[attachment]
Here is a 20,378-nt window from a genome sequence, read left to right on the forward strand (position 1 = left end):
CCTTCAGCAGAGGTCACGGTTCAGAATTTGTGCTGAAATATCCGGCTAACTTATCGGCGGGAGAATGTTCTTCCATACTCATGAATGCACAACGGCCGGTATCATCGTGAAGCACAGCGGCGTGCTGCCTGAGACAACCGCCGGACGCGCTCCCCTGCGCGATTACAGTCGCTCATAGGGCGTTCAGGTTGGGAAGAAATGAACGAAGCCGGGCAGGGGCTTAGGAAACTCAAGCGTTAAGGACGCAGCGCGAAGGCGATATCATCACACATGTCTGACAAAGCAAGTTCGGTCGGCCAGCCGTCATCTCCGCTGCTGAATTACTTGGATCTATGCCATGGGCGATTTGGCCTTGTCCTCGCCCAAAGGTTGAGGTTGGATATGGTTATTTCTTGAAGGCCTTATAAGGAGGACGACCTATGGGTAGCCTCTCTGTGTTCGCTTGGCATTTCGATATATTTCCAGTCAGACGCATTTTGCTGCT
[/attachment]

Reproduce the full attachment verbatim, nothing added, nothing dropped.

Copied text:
Here is a 20,378-nt window from a genome sequence, read left to right on the forward strand (position 1 = left end):
CCTTCAGCAGAGGTCACGGTTCAGAATTTGTGCTGAAATATCCGGCTAACTTATCGGCGGGAGAATGTTCTTCCATACTCATGAATGCACAACGGCCGGTATCATCGTGAAGCACAGCGGCGTGCTGCCTGAGACAACCGCCGGACGCGCTCCCCTGCGCGATTACAGTCGCTCATAGGGCGTTCAGGTTGGGAAGAAATGAACGAAGCCGGGCAGGGGCTTAGGAAACTCAAGCGTTAAGGACGCAGCGCGAAGGCGATATCATCACACATGTCTGACAAAGCAAGTTCGGTCGGCCAGCCGTCATCTCCGCTGCTGAATTACTTGGATCTATGCCATGGGCGATTTGGCCTTGTCCTCGCCCAAAGGTTGAGGTTGGATATGGTTATTTCTTGAAGGCCTTATAAGGAGGACGACCTATGGGTAGCCTCTCTGTGTTCGCTTGGCATTTCGATATATTTCCAGTCAGACGCATTTTGCTGCT